The Oil Market Meltdown In Three Charts

Over the last 20 years there has only been one meltdown in the oil market as violent as the one occurring today.
That was in 2008, when oil prices fell 75% from a record-high $147 in a matter of months.
This time, oil has fallen 50%, from $110 to $55. The fall hasn’t (yet) been as swift as the 2008 crash. But then again, the run to $110 wasn’t nearly as swift as the run to $150 either.
No corner of the energy market has been immune to the fall. In fact, last week was the sixth-worst week in history for Master Limited Partnerships (MLPs). Because of their defensive characteristics and high yields, MLPs tend to be among the most stable energy investments.
But their 9.6% fall last week was the sixth-worst in history. And according to Credit Suisse (NYSE:CS), MLPs are on pace for their third-worst monthly performance ever in December. Since the end of August, the Alerian MLP Index is down 18%.
While MLPs have been hard-hit, the energy exploration and production stocks have really taken it on the chin. The SPDR Oil & Gas Exploration & Production ETF (NYSE:XOP) is down 45% since the end of August.
With the price of oil and oil-related stocks so beaten up the question now is what, if anything, should investors do.
There is little doubt that valuations in the sector are cheap. After all, the yield on the Alerian MLP index is 6.43%, while the U.S. 10-Year bond yield is 2.08%.
That means the spread – the difference between the two yields – is 4.35%. That’s a large spread, and it suggests that MLPs will do very well over the coming months. Data from Credit Suisse suggests that when the yield spread is this large, MLPs average a 25.1% return over the ensuing 12 months.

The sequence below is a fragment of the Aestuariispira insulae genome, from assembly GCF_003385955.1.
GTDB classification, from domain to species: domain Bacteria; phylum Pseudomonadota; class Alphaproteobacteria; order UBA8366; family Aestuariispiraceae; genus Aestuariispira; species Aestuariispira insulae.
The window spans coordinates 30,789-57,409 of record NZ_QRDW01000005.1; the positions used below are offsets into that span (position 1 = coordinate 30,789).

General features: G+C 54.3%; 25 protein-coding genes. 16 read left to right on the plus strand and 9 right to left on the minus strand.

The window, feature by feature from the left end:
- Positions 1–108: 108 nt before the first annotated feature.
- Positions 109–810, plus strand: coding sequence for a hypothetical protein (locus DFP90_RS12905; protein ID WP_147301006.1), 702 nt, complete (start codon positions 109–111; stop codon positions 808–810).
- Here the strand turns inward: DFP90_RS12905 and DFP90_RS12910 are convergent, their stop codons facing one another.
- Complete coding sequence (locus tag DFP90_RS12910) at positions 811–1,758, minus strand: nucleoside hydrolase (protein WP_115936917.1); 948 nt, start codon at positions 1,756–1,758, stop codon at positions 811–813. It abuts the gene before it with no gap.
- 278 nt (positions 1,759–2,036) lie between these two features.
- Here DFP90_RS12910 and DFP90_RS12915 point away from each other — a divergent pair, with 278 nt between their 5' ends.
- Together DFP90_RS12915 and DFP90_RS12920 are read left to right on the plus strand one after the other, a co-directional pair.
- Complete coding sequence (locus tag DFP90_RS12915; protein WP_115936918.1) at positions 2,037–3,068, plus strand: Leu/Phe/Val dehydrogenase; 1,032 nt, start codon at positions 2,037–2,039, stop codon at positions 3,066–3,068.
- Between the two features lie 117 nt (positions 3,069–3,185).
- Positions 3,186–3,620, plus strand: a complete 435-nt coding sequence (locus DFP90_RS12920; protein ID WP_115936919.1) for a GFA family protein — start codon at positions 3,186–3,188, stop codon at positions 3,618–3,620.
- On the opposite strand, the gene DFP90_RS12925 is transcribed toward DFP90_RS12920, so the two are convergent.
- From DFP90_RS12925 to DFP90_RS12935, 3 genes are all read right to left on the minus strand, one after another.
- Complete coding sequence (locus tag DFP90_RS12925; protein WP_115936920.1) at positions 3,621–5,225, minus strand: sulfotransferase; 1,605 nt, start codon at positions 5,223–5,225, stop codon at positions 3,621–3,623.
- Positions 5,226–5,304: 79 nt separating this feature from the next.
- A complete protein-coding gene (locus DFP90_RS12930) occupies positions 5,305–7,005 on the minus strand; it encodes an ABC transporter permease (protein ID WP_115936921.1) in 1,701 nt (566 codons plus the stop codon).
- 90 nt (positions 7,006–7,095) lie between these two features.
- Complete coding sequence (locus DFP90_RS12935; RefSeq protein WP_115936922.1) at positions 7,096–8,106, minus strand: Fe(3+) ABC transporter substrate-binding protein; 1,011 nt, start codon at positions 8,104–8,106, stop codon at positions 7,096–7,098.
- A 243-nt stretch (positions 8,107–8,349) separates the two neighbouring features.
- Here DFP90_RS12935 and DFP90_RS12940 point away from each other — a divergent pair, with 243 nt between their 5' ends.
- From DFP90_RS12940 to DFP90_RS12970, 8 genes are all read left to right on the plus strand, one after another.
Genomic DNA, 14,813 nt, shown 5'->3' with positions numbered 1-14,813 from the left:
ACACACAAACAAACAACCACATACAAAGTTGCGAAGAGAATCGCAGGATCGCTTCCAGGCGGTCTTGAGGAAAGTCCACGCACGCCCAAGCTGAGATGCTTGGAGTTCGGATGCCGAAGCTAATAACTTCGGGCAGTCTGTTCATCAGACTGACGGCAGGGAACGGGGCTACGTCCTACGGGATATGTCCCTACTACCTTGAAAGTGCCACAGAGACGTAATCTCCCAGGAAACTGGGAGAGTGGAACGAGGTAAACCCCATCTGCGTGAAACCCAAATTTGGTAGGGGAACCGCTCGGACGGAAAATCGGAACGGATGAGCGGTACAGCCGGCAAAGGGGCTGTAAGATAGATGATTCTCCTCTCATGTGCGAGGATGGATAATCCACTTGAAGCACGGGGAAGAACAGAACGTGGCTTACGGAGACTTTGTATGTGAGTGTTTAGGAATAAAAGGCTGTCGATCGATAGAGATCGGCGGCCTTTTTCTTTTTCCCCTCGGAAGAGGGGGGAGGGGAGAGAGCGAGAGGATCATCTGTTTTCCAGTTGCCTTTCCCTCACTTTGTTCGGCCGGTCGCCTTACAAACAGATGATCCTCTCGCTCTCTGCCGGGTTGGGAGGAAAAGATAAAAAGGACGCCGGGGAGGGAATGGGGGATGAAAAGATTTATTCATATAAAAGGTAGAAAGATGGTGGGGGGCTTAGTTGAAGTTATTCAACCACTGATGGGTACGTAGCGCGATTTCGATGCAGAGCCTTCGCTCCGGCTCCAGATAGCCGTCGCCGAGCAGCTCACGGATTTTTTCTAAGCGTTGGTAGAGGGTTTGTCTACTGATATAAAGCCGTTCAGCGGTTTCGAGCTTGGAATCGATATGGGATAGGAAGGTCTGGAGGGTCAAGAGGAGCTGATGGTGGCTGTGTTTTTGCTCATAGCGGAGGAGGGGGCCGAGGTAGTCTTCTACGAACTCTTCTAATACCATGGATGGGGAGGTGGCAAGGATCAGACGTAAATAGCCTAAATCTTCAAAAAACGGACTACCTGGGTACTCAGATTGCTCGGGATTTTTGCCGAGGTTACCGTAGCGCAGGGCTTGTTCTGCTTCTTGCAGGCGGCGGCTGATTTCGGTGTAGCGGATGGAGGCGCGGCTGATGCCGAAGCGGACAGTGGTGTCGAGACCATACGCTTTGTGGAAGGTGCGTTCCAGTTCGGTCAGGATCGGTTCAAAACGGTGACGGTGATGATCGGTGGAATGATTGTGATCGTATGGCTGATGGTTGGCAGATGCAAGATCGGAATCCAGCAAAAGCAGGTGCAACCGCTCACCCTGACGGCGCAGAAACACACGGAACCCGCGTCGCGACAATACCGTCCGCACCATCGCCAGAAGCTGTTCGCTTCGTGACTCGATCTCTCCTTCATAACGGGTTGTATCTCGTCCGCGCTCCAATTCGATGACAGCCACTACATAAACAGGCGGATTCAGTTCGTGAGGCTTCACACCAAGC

In order for that yield spread to close, the price of MLPs needs to rise (which would bring down their yield) or the yield on the 10-year needs to rise. A third possibility is that MLPs cut their dividends. This would also bring the yield (and hence the spread) down. But at this stage I think it’s too early for MLPs to engage in widespread dividend cuts.
The punchline is that, based on this one historical measure, MLPs look attractive to investors that have the patience to stick to their guns. A couple of best-in-class names to consider include Kinder Morgan (NYSE:KMI) and Williams Companies (NYSE:WMB).
Investment in the oil producers is a little more complicated. One of the factors that drove oil prices down is the abundance of supply. In overly simplistic terms, a supply cut has to come from the major players – i.e. either from the U.S. or OPEC (or both) – to bring the market back to equilibrium.
Naturally, price plays a role as well since at a certain depressed price producers will cut back anyway since it will no longer be profitable to produce.
The most defensive oil producer investments are therefore European and U.S. majors that have the lowest production costs. Total (NYSE:TOT) and Chevron (NYSE:CVX) are in this group.
A more aggressive option is the pure-play U.S. producers that have the best acreage. With production costs lower than the competition, these companies have a chance to not only generate cash flow, but also to acquire beaten-up competitors. And the latter scenario is one which I think will play out early in 2015. The pickings are just too attractive to pass on for companies with stellar balance sheets.
Again, patience here will be critical as oil isn’t likely to rebound as quickly as it fell. That means investors should stick with the best-of-breed names that they have confidence in to ride out this bear market in energy.

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